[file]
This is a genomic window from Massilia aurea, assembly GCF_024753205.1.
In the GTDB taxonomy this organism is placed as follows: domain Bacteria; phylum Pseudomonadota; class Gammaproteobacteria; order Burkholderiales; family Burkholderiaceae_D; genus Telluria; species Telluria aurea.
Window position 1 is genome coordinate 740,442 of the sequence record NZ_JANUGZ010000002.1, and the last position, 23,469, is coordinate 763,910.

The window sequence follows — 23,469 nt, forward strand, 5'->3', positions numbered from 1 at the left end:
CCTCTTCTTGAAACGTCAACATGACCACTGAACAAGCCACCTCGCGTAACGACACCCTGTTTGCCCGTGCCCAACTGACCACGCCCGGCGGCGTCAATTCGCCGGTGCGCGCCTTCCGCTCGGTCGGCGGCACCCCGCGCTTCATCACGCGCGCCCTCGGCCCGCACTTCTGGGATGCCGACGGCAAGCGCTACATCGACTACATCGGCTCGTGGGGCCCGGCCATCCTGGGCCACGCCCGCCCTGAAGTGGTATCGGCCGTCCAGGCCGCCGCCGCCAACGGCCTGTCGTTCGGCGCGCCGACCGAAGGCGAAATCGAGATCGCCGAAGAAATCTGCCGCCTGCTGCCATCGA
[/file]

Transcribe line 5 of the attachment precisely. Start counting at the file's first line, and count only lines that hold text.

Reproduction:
CCTCTTCTTGAAACGTCAACATGACCACTGAACAAGCCACCTCGCGTAACGACACCCTGTTTGCCCGTGCCCAACTGACCACGCCCGGCGGCGTCAATTCGCCGGTGCGCGCCTTCCGCTCGGTCGGCGGCACCCCGCGCTTCATCACGCGCGCCCTCGGCCCGCACTTCTGGGATGCCGACGGCAAGCGCTACATCGACTACATCGGCTCGTGGGGCCCGGCCATCCTGGGCCACGCCCGCCCTGAAGTGGTATCGGCCGTCCAGGCCGCCGCCGCCAACGGCCTGTCGTTCGGCGCGCCGACCGAAGGCGAAATCGAGATCGCCGAAGAAATCTGCCGCCTGCTGCCATCGA